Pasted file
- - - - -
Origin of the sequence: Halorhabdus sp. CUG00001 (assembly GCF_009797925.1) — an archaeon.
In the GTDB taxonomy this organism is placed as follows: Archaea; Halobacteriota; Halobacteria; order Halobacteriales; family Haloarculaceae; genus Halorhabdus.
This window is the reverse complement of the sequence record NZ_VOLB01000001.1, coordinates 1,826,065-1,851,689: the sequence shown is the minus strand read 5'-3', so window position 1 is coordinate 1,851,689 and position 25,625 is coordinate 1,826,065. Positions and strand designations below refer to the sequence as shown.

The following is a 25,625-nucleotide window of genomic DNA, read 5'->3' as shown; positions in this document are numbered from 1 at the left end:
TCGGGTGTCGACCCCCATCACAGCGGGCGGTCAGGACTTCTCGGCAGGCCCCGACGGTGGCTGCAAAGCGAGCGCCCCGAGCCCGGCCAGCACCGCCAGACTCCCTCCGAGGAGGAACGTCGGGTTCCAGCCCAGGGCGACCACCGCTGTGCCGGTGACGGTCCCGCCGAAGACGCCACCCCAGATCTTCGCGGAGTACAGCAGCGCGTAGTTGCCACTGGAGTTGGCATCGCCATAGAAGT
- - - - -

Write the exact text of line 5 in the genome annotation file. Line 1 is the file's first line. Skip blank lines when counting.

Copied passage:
TCGGGTGTCGACCCCCATCACAGCGGGCGGTCAGGACTTCTCGGCAGGCCCCGACGGTGGCTGCAAAGCGAGCGCCCCGAGCCCGGCCAGCACCGCCAGACTCCCTCCGAGGAGGAACGTCGGGTTCCAGCCCAGGGCGACCACCGCTGTGCCGGTGACGGTCCCGCCGAAGACGCCACCCCAGATCTTCGCGGAGTACAGCAGCGCGTAGTTGCCACTGGAGTTGGCATCGCCATAGAAGT